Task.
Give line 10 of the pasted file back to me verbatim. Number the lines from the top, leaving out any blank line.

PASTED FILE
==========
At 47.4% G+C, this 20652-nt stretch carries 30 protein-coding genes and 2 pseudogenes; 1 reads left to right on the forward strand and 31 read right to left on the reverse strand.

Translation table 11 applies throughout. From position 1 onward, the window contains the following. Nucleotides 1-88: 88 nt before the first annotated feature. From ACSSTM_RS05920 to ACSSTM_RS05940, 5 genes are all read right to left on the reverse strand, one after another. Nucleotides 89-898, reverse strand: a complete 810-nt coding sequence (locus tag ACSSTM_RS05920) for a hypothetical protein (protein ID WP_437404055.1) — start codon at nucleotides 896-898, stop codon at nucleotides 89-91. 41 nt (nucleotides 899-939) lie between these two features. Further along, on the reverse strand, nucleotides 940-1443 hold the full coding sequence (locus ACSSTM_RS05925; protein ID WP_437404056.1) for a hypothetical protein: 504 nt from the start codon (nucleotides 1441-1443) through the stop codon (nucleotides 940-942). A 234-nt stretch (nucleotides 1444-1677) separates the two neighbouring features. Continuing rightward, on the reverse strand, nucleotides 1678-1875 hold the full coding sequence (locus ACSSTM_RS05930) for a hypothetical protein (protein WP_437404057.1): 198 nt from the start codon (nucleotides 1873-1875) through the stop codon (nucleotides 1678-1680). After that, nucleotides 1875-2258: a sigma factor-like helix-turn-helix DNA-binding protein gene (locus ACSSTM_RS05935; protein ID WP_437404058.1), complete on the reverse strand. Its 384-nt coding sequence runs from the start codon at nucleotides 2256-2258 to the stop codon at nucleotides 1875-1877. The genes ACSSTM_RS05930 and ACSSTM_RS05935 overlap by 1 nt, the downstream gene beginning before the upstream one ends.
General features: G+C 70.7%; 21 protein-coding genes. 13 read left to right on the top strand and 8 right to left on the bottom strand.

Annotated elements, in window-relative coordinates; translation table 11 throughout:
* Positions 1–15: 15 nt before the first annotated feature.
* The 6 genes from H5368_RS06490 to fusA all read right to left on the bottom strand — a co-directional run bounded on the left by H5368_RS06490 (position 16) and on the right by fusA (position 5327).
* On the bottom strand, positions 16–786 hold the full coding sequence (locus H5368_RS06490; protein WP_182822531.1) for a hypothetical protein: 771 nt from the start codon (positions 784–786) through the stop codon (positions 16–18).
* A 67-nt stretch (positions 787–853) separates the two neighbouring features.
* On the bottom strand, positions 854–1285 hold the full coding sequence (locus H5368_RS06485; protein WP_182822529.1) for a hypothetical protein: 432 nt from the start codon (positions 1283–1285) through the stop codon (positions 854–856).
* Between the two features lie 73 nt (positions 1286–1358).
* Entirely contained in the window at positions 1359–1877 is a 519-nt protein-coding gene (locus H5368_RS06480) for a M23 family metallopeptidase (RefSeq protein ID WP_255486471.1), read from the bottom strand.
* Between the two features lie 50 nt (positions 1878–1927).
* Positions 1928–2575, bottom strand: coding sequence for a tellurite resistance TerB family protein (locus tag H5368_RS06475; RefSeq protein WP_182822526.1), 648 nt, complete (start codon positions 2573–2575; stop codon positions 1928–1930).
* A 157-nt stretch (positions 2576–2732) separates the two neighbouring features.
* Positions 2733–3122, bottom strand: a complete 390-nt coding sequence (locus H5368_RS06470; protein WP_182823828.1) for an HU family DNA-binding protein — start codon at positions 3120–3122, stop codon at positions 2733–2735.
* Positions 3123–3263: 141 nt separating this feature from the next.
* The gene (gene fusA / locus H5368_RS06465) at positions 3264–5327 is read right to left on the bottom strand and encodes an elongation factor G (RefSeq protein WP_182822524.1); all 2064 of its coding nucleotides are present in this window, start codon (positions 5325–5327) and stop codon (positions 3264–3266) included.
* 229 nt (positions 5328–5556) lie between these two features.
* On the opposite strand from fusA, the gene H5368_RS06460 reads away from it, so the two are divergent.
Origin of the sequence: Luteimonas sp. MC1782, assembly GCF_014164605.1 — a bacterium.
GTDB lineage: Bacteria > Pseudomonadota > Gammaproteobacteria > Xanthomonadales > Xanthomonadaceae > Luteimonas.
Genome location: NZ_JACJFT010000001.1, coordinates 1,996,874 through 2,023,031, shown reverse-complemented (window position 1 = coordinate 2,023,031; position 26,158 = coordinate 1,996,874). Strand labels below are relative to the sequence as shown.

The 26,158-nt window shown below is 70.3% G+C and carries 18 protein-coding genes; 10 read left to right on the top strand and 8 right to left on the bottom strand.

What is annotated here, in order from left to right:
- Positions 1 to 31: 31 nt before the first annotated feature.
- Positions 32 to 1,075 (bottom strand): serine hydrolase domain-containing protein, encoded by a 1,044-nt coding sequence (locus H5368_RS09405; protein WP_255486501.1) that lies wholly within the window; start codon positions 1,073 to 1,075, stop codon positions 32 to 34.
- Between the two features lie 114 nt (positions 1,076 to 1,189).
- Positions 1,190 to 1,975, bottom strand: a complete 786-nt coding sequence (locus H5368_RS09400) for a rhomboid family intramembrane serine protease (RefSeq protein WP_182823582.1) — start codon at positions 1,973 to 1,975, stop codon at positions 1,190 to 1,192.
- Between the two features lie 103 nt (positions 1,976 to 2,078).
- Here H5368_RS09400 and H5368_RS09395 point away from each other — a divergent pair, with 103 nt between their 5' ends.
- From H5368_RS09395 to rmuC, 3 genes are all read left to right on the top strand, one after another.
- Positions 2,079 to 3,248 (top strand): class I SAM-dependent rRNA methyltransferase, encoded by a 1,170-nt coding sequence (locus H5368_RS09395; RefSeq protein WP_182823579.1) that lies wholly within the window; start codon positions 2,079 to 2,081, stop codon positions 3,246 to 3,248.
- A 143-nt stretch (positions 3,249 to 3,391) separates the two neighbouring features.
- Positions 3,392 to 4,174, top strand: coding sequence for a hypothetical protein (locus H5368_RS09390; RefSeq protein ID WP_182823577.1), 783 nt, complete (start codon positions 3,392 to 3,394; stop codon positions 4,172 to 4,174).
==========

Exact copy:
* Between the two features lie 73 nt (positions 1286–1358).